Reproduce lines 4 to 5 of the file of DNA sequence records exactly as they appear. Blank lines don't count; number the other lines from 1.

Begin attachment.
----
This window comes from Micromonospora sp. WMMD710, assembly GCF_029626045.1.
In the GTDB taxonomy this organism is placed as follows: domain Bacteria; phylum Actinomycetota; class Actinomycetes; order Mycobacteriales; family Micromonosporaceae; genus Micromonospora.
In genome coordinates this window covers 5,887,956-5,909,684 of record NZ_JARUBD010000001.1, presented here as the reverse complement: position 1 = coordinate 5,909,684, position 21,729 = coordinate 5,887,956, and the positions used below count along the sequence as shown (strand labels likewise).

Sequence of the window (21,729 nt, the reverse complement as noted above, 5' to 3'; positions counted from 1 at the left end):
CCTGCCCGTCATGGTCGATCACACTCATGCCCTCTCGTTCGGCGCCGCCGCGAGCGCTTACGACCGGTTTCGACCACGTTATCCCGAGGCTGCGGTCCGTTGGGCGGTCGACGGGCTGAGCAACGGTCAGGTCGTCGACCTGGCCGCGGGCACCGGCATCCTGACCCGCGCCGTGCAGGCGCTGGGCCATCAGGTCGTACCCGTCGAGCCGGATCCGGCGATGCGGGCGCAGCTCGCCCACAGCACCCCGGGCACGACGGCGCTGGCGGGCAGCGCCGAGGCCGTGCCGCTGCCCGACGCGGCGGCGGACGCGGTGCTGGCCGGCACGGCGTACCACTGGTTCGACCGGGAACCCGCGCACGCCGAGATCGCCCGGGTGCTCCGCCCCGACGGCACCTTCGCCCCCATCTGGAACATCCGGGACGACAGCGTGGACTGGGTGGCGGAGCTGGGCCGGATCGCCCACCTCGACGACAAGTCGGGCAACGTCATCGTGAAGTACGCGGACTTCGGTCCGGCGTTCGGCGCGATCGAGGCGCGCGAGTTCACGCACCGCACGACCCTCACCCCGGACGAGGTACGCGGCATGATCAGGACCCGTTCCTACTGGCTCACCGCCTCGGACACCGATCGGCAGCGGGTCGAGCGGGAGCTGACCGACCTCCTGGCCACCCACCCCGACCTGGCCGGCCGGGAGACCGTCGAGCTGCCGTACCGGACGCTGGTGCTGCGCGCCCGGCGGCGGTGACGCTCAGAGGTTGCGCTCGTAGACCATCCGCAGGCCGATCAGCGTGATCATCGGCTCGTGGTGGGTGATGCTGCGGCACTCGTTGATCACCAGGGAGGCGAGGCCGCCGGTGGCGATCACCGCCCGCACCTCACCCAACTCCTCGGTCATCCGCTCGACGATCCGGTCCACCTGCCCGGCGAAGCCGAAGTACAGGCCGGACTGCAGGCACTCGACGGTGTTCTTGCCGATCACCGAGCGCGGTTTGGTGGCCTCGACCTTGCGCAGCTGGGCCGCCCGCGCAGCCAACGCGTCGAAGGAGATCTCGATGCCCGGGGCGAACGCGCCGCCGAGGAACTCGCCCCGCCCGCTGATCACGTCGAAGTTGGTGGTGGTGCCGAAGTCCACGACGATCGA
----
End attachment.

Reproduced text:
Sequence of the window (21,729 nt, the reverse complement as noted above, 5' to 3'; positions counted from 1 at the left end):
CCTGCCCGTCATGGTCGATCACACTCATGCCCTCTCGTTCGGCGCCGCCGCGAGCGCTTACGACCGGTTTCGACCACGTTATCCCGAGGCTGCGGTCCGTTGGGCGGTCGACGGGCTGAGCAACGGTCAGGTCGTCGACCTGGCCGCGGGCACCGGCATCCTGACCCGCGCCGTGCAGGCGCTGGGCCATCAGGTCGTACCCGTCGAGCCGGATCCGGCGATGCGGGCGCAGCTCGCCCACAGCACCCCGGGCACGACGGCGCTGGCGGGCAGCGCCGAGGCCGTGCCGCTGCCCGACGCGGCGGCGGACGCGGTGCTGGCCGGCACGGCGTACCACTGGTTCGACCGGGAACCCGCGCACGCCGAGATCGCCCGGGTGCTCCGCCCCGACGGCACCTTCGCCCCCATCTGGAACATCCGGGACGACAGCGTGGACTGGGTGGCGGAGCTGGGCCGGATCGCCCACCTCGACGACAAGTCGGGCAACGTCATCGTGAAGTACGCGGACTTCGGTCCGGCGTTCGGCGCGATCGAGGCGCGCGAGTTCACGCACCGCACGACCCTCACCCCGGACGAGGTACGCGGCATGATCAGGACCCGTTCCTACTGGCTCACCGCCTCGGACACCGATCGGCAGCGGGTCGAGCGGGAGCTGACCGACCTCCTGGCCACCCACCCCGACCTGGCCGGCCGGGAGACCGTCGAGCTGCCGTACCGGACGCTGGTGCTGCGCGCCCGGCGGCGGTGACGCTCAGAGGTTGCGCTCGTAGACCATCCGCAGGCCGATCAGCGTGATCATCGGCTCGTGGTGGGTGATGCTGCGGCACTCGTTGATCACCAGGGAGGCGAGGCCGCCGGTGGCGATCACCGCCCGCACCTCACCCAACTCCTCGGTCATCCGCTCGACGATCCGGTCCACCTGCCCGGCGAAGCCGAAGTACAGGCCGGACTGCAGGCACTCGACGGTGTTCTTGCCGATCACCGAGCGCGGTTTGGTGGCCTCGACCTTGCGCAGCTGGGCCGCCCGCGCAGCCAACGCGTCGAAGGAGATCTCGATGCCCGGGGCGAACGCGCCGCCGAGGAACTCGCCCCGCCCGCTGATCACGTCGAAGTTGGTGGTGGTGCCGAAGTCCACGACGATCGA